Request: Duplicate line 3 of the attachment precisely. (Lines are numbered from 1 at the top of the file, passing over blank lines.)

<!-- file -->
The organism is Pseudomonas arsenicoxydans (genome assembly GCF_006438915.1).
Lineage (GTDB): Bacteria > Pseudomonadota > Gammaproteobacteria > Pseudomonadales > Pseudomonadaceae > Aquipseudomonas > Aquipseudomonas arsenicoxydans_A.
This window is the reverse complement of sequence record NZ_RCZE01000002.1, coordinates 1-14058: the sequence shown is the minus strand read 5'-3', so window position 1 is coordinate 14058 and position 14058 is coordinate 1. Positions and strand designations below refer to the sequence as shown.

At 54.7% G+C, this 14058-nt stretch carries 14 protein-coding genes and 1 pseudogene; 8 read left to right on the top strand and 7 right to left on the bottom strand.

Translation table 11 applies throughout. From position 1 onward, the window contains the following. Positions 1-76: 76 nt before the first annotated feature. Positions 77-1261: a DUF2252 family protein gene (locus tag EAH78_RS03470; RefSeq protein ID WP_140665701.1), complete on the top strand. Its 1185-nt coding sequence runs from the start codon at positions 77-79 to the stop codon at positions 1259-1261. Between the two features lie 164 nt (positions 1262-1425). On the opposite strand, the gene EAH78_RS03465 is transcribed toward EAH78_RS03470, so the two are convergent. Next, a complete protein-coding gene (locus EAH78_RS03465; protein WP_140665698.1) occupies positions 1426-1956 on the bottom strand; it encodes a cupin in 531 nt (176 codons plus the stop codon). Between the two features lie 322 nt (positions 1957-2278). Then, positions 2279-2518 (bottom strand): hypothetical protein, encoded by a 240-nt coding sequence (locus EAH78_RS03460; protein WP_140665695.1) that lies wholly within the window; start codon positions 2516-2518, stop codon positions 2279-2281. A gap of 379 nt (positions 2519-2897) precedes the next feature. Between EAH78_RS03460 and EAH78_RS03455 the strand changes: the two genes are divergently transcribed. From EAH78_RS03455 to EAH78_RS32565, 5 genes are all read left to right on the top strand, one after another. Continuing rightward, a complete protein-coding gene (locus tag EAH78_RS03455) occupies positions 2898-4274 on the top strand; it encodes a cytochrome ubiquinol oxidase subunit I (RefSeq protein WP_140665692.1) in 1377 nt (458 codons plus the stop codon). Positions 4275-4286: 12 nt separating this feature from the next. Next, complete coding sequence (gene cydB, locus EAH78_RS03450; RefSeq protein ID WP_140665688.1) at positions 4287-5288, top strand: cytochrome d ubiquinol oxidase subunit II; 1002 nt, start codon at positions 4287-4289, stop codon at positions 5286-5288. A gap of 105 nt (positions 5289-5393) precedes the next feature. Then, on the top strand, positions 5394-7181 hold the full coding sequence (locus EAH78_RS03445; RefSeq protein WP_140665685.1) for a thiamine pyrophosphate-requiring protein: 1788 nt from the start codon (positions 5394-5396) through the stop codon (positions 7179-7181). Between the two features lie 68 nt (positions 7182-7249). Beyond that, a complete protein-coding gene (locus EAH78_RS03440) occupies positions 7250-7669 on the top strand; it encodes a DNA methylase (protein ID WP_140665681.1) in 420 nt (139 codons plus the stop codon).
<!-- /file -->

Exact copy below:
This window is the reverse complement of sequence record NZ_RCZE01000002.1, coordinates 1-14058: the sequence shown is the minus strand read 5'-3', so window position 1 is coordinate 14058 and position 14058 is coordinate 1. Positions and strand designations below refer to the sequence as shown.